A Bay Area battle over proposed Warriors move from Oakland to San Francisco – A proposal to move the Golden State Warriors from Oakland to San Francisco’s Mission Bay district has given rise to a NIMBY battle on steroids, a dispute pitting billionaires against billionaires. LA Times article
Sacramento Bee: Dumping coal stock was easy, oil not so much — The decision by the California State Teachers’ Retirement System board last week to unload its remaining coal holdings was significant, but mostly for its symbolism. Sacramento Bee editorial
Christopher Cabaldon: Pacific trade pact means more jobs, higher wages for north state – The mayor of West Sacramento writes, “Leaders of 12 Pacific Rim countries signed the Trans-Pacific Partnership on Thursday, the first step in approving this historic agreement that will support thousands of jobs in Northern California, while boosting wages and expanding opportunities for Americans investing overseas. Perhaps most importantly, this agreement tackles inequality in a way that no trade deal has ever done before – by raising global standards on human rights, labor and the environment.” Cabaldon op-ed in Sacramento Bee
Getting ready for the Ag Expo – For John Jung, getting ready for this week’s World Ag Expo in Tulare isn’t all that different from his side job of helping his wife’s run her wedding-planning business. In both, the little details are important. Visalia Times-Delta article
Don Curlee: U.S. water rules slam farmers — The controversial and widely criticized rule by the feds that seeks to take control of puddles, ponds and polliwogs throughout the United States has made its unwelcome appearance on a California farm. Curlee column in Visalia Times-Delta
Breakfast meetings spread word on farm pests — Several times each spring, farmers can get a hearty breakfast and the latest advice on how to manage pests in Stanislaus County. The University of California Cooperative Extension holds the 7 a.m. meetings, most recently at the Old Mill Cafe in Modesto, to spread the word about insects and diseases affecting tree and vine crops. Modesto Bee article
Lodi forum on gangs scheduled for Tuesday – In the wake of two shootings within days of each other last month, a forum will be held in Lodi next week to update the community on efforts to suppress gang-related violence. Stockton Record article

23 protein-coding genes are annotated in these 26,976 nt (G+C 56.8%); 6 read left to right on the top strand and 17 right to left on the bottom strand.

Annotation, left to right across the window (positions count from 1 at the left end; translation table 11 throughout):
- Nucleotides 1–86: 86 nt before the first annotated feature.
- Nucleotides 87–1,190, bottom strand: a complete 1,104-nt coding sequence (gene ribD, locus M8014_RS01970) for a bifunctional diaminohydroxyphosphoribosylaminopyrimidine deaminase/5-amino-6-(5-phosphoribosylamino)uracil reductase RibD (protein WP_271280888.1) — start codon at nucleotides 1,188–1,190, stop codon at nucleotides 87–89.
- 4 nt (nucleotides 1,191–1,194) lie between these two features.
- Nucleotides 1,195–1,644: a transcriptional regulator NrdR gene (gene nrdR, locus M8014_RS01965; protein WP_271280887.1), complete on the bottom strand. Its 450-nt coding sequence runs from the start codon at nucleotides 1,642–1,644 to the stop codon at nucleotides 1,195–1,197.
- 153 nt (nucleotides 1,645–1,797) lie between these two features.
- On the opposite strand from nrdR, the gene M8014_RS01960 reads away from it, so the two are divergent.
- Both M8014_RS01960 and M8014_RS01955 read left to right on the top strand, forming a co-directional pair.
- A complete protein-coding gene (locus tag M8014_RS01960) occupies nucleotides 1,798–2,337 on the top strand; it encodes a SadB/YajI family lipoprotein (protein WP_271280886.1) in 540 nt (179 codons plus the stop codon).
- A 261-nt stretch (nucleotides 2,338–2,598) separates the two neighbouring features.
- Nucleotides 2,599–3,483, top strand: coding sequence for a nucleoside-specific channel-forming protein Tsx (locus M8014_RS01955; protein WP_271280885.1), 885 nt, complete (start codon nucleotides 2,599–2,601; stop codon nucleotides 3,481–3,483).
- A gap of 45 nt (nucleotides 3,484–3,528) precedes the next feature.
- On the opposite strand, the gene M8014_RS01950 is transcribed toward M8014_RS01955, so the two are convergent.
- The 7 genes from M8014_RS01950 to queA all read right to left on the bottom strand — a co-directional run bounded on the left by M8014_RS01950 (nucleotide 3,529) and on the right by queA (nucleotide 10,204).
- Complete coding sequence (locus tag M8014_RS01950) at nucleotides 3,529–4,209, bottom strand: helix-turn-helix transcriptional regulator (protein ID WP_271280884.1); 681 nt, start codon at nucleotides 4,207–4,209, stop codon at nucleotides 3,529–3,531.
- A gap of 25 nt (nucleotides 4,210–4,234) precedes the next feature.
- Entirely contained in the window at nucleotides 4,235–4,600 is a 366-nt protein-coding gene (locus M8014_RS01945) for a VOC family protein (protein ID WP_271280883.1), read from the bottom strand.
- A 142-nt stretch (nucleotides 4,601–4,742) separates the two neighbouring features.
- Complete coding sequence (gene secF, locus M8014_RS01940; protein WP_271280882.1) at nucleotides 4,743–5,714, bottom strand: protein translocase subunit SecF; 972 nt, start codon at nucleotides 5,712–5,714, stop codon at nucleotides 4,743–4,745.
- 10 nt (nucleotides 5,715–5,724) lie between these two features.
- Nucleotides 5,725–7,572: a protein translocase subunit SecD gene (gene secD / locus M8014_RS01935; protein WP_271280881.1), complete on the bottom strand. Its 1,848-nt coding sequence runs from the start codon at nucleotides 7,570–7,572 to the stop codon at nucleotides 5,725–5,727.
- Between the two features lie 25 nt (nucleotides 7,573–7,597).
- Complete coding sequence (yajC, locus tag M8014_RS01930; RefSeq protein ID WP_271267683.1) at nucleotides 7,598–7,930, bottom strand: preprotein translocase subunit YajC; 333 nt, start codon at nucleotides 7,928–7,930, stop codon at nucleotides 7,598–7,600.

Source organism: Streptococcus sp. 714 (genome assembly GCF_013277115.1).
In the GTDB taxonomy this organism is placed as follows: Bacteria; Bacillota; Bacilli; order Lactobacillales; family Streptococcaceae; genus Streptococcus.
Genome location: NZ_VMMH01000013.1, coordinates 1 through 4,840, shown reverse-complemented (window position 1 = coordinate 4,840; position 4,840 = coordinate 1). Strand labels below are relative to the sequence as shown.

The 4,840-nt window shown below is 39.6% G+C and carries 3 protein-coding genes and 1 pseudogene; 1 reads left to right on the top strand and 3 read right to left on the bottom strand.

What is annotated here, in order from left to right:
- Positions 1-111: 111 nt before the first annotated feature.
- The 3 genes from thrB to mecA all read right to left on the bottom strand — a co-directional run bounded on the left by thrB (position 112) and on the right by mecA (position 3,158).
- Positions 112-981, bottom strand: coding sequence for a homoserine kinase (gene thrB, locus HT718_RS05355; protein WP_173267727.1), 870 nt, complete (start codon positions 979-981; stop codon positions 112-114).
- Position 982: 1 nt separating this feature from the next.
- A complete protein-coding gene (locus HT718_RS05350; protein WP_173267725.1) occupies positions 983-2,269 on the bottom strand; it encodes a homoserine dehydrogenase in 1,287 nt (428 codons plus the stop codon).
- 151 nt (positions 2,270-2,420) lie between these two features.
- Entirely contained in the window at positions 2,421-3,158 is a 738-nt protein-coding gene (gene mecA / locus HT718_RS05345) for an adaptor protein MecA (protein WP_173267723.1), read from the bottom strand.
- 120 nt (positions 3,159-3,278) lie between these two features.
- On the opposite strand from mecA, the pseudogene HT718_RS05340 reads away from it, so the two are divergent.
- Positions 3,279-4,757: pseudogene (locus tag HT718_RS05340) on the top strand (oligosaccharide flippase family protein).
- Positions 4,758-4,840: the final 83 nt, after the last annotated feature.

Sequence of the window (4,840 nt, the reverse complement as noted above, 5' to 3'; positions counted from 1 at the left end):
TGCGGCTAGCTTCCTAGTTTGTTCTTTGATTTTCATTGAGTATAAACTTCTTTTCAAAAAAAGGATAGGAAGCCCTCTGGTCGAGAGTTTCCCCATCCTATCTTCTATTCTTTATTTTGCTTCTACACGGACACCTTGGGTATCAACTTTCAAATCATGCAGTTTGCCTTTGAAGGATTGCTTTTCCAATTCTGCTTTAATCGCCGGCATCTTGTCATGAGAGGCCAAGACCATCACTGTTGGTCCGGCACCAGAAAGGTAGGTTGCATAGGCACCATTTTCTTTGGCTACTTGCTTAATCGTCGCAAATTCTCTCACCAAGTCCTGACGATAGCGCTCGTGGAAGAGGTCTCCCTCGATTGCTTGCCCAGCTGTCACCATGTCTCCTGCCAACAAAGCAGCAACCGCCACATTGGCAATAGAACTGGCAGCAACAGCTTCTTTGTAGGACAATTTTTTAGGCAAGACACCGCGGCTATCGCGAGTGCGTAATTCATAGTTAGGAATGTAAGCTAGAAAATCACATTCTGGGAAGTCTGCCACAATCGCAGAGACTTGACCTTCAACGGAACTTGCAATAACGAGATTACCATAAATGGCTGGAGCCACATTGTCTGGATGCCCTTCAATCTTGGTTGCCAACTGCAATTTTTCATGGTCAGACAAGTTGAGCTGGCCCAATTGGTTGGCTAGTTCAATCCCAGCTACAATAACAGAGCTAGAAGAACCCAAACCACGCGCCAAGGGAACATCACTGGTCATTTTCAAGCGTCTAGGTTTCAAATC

Beyonce back-up dancers held ‘Justice 4 Mario Woods’ sign at Super Bowl — Some of Beyoncé’s Super Bowl backup dancers held up a sign reading “Justice 4 Mario Woods” at Levi’s Stadium, referring to the 26-year-old man shot dead by San Francisco police officers in December. San Francisco Chronicle article
Legislative Analyst endorses parental choice program – The Legislative Analyst’s Office, after concluding that the District of Choiceprogram is working as intended, recommended in a report last month that the Legislature extend it for at least five years beyond its June 2017 sunset date. The analyst’s office said the program is providing students with opportunities they wouldn’t otherwise have, while encouraging students’ former districts to compete to retain them by providing magnet programs and courses that parents want. EdSource article
George Skelton: How California can entice young people back to teaching — Some politicians in Sacramento are very concerned. Last week, they proposed legislation to try to make teaching more enticing. My favorite bill is one by Sen. Fran Pavley (D-Agoura Hills), a former middle school teacher. It would reinstate a student loan forgiveness program that was eliminated during the recession. Skelton column in LA Times article
NAACP taking students to black college expo — Dozens of Stockton high school juniors and seniors will take a free trip to Oakland on Saturday to learn about 50 universities and colleges most of them have never heard of. Stockton Record article
Dan Walters: Leadership dispute rekindles coastline conflict — There’s a new skirmish in California’s perpetual – and perpetually hyperbolic – conflict over development along the state’s 1,000-mile-long coastline. Walters column in Sacramento Bee
Mercury, DDT and other contaminants in fish are at four-decade low — Fish in today’s oceans contain far lower levels of mercury, DDT and other toxic substances than at any time in the last four decades, according to a major review by scientists at the Scripps Institution of Oceanography in La Jolla. LA Times article
Why it took years for the FDA to warn about infections tied to medical scopes – An outbreak at a Pennsylvania hospital in late 2012 should have been an early warning that a reusable medical scope was spreading deadly infections and nearly impossible to disinfect. But staff at the federal Food and Drug Administration lost the report, one of multiple missteps that allowed doctors and hospitals to continue using the scope for three more years even as dozens of patients were sickened. LA Times article